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Making Connections Paige Dearth

Today we focus on the work of Paige Dearth, author of Believe Like a Child and When Smiles Fade.

In her debut novel, Believe like a Child, the main character Alessa is the victim of child abuse from her uncle. The story is one of redemption and of a woman taking control of her own life.

In When Smiles Fade, her latest novel released this year, the main character Emma is also abused as a child as you can see from this synopsis:

Emma was unloved from the moment she was born. Her earliest memory is being severely beaten by her father, Pepper Murphy, when she was just eight-yearsold. Seething with resentment over the sacrifice of his dreams for a woman he cares little about and children he never wanted, Pepper chooses to blame his older daughter. Her mother, Valerie, makes matters worse with her verbal abuse, leaving Emma isolated with a man that had no boundaries in punishing his daughter, taking his abuse to unimaginable levels. Emma’s father’s coldblooded beatings and the ultimate abuse to which he subjects her, lays the foundation of the person she becomes. As she matures into a resourceful teenager, she is unwilling and unable to stifle her desire for revenge. Reaching her breaking point she can no longer control the impulse to fight back and finally takes matters into her own hands. Having learned the art of hatred from her father and the mastery of manipulation from her mother, young Emma now sets out to make a better life for herself, leaving the memory of the abused child she had once been behind her. Hardened by the heartless brutality she encounters and the dangerous situations she must overcome in the course of her journey, she faces every challenge that comes her way in her quest for a normal life for herself and for those she loves. Finally a person emerges from within that guides her toward a better life until she learns of a secret that sets her on the path of ultimate redemption.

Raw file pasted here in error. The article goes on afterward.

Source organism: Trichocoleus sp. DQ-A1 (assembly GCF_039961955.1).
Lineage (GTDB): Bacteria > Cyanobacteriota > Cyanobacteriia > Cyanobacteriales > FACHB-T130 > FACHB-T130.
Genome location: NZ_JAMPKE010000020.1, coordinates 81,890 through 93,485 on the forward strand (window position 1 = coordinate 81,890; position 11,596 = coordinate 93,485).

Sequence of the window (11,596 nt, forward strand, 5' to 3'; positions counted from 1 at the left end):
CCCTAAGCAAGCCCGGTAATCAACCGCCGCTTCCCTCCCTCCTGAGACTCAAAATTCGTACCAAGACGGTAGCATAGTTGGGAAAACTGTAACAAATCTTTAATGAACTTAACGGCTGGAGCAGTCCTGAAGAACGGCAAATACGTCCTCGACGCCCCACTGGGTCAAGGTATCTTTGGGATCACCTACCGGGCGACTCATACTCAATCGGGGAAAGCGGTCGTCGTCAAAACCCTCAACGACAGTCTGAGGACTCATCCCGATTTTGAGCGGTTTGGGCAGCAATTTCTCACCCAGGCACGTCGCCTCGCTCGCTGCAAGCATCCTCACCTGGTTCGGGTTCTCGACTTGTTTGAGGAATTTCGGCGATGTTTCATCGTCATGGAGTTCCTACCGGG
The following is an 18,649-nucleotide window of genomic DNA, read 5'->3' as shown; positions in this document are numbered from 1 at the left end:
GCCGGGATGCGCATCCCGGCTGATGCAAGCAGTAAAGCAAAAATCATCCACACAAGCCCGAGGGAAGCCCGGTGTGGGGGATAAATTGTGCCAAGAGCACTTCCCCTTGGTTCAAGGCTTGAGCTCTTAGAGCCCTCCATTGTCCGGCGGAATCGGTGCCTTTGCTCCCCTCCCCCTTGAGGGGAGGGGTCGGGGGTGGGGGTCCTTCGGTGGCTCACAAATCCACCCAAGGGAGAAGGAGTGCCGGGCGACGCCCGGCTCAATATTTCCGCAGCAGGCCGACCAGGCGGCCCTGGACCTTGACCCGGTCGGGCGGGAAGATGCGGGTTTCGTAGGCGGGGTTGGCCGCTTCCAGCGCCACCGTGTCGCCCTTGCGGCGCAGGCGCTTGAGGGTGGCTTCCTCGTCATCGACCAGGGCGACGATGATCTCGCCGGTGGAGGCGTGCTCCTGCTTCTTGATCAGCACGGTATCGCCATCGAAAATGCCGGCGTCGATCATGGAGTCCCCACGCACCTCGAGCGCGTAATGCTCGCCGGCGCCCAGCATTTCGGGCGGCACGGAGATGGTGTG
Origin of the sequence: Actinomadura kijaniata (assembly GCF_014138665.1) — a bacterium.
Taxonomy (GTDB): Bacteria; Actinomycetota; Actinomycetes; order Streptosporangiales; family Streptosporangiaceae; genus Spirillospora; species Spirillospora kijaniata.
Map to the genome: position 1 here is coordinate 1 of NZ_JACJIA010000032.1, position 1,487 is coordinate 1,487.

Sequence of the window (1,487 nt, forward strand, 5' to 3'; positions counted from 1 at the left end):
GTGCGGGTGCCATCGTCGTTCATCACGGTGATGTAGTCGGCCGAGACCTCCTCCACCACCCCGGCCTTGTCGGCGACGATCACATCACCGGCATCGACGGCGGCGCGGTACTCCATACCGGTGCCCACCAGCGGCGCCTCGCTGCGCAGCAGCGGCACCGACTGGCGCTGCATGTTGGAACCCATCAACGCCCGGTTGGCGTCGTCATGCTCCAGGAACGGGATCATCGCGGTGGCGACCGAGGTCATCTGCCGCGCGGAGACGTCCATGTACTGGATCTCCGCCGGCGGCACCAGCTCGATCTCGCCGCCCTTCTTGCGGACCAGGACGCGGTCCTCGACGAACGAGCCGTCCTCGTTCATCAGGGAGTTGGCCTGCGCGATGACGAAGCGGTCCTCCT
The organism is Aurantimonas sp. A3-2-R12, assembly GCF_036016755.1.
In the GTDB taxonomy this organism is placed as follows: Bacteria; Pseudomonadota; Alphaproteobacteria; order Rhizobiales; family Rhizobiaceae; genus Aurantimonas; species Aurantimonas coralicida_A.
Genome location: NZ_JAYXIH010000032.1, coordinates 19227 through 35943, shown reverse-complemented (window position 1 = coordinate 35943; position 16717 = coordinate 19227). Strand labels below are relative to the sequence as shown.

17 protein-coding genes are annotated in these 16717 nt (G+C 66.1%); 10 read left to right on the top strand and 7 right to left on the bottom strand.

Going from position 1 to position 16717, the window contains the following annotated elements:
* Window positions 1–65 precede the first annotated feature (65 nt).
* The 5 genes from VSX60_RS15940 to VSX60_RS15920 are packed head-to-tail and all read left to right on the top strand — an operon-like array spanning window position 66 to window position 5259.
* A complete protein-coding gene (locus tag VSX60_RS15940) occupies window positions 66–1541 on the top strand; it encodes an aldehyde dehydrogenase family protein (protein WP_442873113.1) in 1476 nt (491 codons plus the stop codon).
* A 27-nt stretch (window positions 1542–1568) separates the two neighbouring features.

Both stories contain inspiration taken from Paige’s own life. She herself was a victim of child abuse at an early age and spent her childhood not believing that she had the potential to much in the way of ambition. When she finally went to college at the age of 29, she did not even believe that she was capable of passing the college level courses and yet she finally left college with an MBA 8 years later and a feeling that she had conquered her fear of learning. There followed a successful career in corporate America and finally a writing career that has seen her earn a finalist place in the thriller category of the National Indie Excellence Book Awards. Paige’s own life is an example of someone seeking to improve their lot.

So, both novels mirror events in Paige’s life, she has used her real life to inspire her writing. This ties in with the common author’s adage of ‘write what you know’. This saying is often mocked, especially in fantasy and SF, because you cannot ‘know’ what it is like to be a Dragon or an Orc or a wizard. However, this is applying an ad absurdum argument because there are still elements of a person’s life which will apply to any fictional character. Likewise in a suspense thriller, there are almost certainly going to be things in there that an author has not experienced but the trick is to take the things that have happened to you and apply them. Writing what you know is all about adding a level of emotional veracity to the writing that is conveyed to the reader. The use of the term ‘what you know’ is actually a misnomer as it really is not about knowledge at all. Knowledge is what you get from books and, these days, from the internet – whether by looking something up on Google or (as commonly happens) asking a question on a forum populated by experts in that area. Instead it is all about the experience – the emotional and physical impact that this has on you as an individual. I believe that this level of veracity is important. You don’t need to necessarily add emotional context to every event in your story but it does help if you have some personal life experiences you can call upon if needed. They may not be as traumatic as those described here, I would not wish such things on anyone if it could be at all avoided, but any life event can be useful – the tastes of food, the smell of the inside of a car, what it feels like to spend all day in a library reading ancient books. An author should be prepared to reflect upon their experiences and consider what they can learn from them and what they can use to improve their writing.

You can find out more about Paige on her website: www.paigedearth.com.

You can buy her books on the following links:

Believe Like a Child (US)

Believe Like a Child (UK)

When Smiles Fade (US)

When Smiles Fade (UK)

Later this year she also plans to release her third novel so please keep an eye out for that.

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